There are many benefits and risks associated with implementing Enterprise 2.0:
A general summary of the main benefits and risks are here.
Benefits: Enhancing productivity and efficiency; knowledge, reputation and staff engagement.
Risks: Security; loss of control; reputation; reliability; productivity; and resources, lack of motivation, lack of strategy.
I read a few articles about the success stories of people and companies using utilising and it was clear that, if implemented correctly; Enterprise 2.0 tools can have a huge payoff in the end.
One article that piqued my interest the most was this one on how IBM used social media to increase employee innovation. Looking at the stats they clearly know how to get the employees to use web 2.0 tools:
Social Media Stats:
- No IBM corporate blog or Twitter account
- 17,000 internal blogs
- 100,000 employees using internal blogs
- 53,000 members on SocialBlue (like Facebook for employees)
- A few thousand “IBMers” on Twitter
- Thousands of external bloggers,
- Almost 200,000 on LinkedIn
- As many as 500,000 participants in company crowd-sourcing “jams”
- 50,000 in alum networks on Facebook and LinkedIn
“It was a big, online collaborative experiment,” IBM’s Christensen said. The payoff was clear, it was like creating a giant online portfolio with thousands of different ideas and innovations.
This resulted in:
Crowd-sourcing identified 10 best incubator businesses, which IBM funded with $100 million and $100 billion in total revenue with a 44.1% gross profit margin in 2008.
But when can Enterprise 2.0 go wrong? What are the risks involved?
I read this article about the reasons why enterprise 2.0 projects fail. Most of it covered the lack of strategy involved. Social computing projects start without any web 2.0 tools in mind. Or the Enterprise 2.0 effort starts of successfully but doesn’t spread through different departments across an organization.
Lack of motivation is also a big one. If employees in an organization aren’t motivated to incorporate enterprise 2.0 tools into their jobs then the effort will be useless. “Most users never read the manual, whatever the software is” says Hinchcliffe. Its important that people know how to actually use web 2.0 tools, a little social media literacy can greatly benefit the success of an enterprise 2.0 project.
While reading other blogs I started to realize the biggest risk of an Enterprise 2.0 project is the people. No matter how well employees are trained in the field and know all about social media tools, there is still a chance that someone will make a mistake. Once content is on the internet its pretty difficult to wipe the brains of the thousands of people who already saw the mistake that was made.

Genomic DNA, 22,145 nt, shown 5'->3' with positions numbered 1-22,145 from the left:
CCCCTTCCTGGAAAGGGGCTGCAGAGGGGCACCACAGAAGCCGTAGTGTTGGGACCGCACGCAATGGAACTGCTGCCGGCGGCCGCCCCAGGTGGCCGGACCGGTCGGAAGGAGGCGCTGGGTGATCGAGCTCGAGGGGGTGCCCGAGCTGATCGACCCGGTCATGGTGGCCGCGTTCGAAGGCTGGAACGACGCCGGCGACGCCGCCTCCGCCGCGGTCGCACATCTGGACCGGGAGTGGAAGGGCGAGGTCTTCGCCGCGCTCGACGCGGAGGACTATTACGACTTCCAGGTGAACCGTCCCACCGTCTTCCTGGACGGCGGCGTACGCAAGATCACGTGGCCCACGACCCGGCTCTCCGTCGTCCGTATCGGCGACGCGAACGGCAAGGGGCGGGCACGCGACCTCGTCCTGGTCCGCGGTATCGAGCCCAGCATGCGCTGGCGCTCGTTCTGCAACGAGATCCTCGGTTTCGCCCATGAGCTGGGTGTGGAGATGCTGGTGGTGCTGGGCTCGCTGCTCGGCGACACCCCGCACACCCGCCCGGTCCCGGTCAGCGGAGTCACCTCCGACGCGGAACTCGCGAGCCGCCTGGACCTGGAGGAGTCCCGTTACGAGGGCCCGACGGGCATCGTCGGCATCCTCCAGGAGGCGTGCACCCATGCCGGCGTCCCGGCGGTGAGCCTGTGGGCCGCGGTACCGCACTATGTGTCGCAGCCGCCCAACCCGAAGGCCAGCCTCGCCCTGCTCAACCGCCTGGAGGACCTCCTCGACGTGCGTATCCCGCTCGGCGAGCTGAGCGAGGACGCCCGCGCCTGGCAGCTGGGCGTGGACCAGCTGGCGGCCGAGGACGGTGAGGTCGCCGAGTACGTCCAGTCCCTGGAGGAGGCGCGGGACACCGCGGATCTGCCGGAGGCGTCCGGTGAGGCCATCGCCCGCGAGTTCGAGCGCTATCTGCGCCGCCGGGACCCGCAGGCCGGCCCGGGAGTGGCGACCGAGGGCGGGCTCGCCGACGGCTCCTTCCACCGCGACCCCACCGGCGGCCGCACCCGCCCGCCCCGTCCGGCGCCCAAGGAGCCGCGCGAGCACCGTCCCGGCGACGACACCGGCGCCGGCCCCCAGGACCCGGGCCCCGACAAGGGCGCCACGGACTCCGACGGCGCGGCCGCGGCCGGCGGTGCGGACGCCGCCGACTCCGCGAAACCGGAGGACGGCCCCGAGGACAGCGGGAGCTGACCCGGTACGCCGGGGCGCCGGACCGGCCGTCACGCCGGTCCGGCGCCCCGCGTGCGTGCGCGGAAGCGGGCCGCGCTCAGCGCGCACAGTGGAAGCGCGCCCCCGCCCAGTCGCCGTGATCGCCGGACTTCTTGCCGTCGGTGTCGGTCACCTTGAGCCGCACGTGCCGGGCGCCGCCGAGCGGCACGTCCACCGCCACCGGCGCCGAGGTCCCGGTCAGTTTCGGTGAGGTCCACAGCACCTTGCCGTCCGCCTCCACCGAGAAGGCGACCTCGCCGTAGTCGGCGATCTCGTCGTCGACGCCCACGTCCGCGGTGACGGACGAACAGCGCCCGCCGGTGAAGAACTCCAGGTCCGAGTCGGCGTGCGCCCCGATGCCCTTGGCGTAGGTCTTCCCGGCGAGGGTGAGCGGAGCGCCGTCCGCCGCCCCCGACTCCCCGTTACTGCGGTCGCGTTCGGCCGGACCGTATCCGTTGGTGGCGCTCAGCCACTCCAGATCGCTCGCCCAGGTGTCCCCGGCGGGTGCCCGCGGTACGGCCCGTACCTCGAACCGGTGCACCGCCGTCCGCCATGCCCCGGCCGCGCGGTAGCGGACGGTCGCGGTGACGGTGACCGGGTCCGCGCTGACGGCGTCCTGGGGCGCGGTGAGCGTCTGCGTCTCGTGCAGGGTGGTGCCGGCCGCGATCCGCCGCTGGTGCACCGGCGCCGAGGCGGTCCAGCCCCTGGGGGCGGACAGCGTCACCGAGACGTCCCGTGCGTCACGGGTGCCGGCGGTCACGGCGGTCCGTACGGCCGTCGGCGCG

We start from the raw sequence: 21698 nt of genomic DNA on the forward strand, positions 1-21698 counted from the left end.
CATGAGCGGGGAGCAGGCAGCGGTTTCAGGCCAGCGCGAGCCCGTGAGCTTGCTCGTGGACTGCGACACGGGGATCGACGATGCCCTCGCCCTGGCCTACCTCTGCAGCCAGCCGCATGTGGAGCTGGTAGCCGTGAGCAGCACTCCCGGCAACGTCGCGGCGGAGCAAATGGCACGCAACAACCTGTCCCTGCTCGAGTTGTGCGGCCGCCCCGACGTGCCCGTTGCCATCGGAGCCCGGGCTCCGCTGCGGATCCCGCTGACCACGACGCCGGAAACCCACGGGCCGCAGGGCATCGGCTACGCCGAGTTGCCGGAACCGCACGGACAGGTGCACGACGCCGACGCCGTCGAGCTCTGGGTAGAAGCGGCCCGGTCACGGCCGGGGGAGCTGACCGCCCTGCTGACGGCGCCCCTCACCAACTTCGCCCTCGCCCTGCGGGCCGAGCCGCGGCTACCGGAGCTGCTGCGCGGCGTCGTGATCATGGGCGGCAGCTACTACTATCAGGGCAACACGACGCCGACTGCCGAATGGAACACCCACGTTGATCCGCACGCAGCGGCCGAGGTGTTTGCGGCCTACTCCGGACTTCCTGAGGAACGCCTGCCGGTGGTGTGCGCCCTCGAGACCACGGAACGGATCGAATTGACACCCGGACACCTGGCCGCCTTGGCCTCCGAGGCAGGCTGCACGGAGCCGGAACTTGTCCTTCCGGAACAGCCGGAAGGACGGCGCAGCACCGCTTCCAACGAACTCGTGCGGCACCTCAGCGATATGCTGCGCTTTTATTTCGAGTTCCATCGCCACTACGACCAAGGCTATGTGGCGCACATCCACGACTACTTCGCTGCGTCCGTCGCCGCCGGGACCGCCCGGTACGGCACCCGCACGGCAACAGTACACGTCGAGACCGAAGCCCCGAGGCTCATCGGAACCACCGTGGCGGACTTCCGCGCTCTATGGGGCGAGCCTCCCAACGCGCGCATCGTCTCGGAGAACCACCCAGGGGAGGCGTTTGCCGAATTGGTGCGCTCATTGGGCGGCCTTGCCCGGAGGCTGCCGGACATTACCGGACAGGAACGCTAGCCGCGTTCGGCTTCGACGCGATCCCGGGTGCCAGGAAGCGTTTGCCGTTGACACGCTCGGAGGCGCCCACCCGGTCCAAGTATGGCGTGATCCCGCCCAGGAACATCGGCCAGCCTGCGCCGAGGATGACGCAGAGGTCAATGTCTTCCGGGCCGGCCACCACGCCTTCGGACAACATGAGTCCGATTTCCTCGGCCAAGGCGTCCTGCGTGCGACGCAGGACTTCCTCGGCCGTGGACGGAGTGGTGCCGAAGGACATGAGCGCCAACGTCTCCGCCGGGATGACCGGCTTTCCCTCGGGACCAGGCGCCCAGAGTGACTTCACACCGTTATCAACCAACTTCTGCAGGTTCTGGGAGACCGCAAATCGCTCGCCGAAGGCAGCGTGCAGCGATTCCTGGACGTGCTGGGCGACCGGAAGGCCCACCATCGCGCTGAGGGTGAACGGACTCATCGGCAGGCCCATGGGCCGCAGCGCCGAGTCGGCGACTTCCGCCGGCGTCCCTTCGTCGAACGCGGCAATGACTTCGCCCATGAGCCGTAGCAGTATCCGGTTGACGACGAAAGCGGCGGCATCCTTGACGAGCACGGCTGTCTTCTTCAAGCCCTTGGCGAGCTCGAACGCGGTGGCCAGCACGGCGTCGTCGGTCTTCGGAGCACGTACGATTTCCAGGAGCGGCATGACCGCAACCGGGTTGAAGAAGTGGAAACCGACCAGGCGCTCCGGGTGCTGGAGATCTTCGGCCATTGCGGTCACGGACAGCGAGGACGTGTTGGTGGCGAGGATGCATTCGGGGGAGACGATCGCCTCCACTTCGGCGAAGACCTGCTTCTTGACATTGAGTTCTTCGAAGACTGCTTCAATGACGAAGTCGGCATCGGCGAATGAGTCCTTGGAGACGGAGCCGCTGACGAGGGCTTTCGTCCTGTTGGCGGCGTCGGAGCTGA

Enterprise 2.0 is “The use of Web 2.0 by companies to collaborate and connect people together.”
Over the last few days I’ve been looking at Web 2.0 tools on the web in order to gain a wider understanding of what it is and how it is relevant to enterprise 2.0. Before we can delve into the joys of how Web 2.0 can impact our personal productivity I’m going to define it as simply as I can:
Web 2.0 – It’s the new movement of internet applications that when utilised enables users or businesses to manage their productivity and create a digital identity through a social, collaborative and interactive web.
tl;dr: Web.20 is an interactive web.
Some Web 2.0 tools are:
Blogs– What’s a blog? You’re reading one right now.
Wikis– A website developed by a collaborative community that allows any user to add and edit content.
Social Networking– Websites that allow you to create your own customizable profile and then communicate with people online usually through the form of status updates( I like to see them as mini blog posts). Examples of this are Facebook and Twitter.
By now you should have a decent understanding of what Web 2.0 is. If you’re still confused or have a question, please leave a comment down below and I’ll try to explain it further.
Why is it important?